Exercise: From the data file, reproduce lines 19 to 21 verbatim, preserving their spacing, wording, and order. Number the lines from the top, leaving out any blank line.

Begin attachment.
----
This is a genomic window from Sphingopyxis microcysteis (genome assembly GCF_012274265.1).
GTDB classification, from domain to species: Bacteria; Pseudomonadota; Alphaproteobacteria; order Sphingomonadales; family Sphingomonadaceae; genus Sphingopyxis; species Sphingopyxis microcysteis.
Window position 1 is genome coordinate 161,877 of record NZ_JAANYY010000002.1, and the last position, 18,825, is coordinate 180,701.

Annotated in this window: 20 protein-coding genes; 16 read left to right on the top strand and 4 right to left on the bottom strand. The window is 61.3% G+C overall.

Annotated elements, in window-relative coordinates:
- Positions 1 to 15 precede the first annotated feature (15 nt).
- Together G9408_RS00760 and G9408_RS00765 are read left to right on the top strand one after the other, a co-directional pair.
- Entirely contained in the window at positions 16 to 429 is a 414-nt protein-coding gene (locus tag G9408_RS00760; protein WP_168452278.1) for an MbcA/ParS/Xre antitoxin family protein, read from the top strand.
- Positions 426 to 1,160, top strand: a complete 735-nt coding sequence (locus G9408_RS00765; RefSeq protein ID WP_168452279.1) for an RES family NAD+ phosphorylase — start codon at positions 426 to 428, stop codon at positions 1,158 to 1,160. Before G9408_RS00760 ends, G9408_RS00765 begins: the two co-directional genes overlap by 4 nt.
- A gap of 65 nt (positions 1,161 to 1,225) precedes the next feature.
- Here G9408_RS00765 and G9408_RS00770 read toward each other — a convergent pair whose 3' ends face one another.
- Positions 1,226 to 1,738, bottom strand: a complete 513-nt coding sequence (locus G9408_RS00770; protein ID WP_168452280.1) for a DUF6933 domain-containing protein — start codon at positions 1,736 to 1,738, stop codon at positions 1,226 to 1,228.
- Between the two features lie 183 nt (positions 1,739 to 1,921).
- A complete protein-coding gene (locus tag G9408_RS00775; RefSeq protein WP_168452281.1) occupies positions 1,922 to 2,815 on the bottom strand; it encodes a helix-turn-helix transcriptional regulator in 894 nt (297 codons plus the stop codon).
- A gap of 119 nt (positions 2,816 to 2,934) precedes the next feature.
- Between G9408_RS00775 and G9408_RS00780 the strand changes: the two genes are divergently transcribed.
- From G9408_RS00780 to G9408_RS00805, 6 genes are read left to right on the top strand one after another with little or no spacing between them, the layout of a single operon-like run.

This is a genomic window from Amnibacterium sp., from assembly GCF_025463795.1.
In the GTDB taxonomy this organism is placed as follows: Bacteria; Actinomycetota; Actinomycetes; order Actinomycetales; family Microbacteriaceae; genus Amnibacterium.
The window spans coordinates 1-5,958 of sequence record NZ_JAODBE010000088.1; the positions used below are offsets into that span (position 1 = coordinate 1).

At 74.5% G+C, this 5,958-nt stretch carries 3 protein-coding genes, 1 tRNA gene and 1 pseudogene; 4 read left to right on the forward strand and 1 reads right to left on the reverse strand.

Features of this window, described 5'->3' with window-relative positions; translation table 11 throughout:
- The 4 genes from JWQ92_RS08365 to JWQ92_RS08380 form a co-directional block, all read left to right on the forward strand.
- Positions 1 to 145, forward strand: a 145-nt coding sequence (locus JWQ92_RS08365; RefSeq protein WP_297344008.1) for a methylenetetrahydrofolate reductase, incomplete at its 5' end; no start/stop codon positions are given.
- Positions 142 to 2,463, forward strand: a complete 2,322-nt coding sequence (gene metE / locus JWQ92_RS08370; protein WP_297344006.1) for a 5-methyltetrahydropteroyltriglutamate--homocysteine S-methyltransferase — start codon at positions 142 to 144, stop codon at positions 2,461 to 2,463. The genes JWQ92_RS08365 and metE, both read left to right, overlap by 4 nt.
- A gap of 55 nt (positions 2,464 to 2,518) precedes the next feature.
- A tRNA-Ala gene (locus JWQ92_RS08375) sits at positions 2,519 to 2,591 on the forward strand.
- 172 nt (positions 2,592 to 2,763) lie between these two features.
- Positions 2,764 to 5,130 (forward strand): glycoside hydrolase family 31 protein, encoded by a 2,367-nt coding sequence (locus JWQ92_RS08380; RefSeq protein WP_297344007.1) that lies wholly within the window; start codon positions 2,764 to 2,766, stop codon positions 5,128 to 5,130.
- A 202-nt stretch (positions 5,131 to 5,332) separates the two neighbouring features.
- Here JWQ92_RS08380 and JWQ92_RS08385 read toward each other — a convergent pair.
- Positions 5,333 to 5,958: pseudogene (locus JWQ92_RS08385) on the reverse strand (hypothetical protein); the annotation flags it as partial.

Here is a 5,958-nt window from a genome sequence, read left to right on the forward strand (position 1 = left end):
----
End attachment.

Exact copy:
In the GTDB taxonomy this organism is placed as follows: Bacteria; Actinomycetota; Actinomycetes; order Actinomycetales; family Microbacteriaceae; genus Amnibacterium.
The window spans coordinates 1-5,958 of sequence record NZ_JAODBE010000088.1; the positions used below are offsets into that span (position 1 = coordinate 1).

At 74.5% G+C, this 5,958-nt stretch carries 3 protein-coding genes, 1 tRNA gene and 1 pseudogene; 4 read left to right on the forward strand and 1 reads right to left on the reverse strand.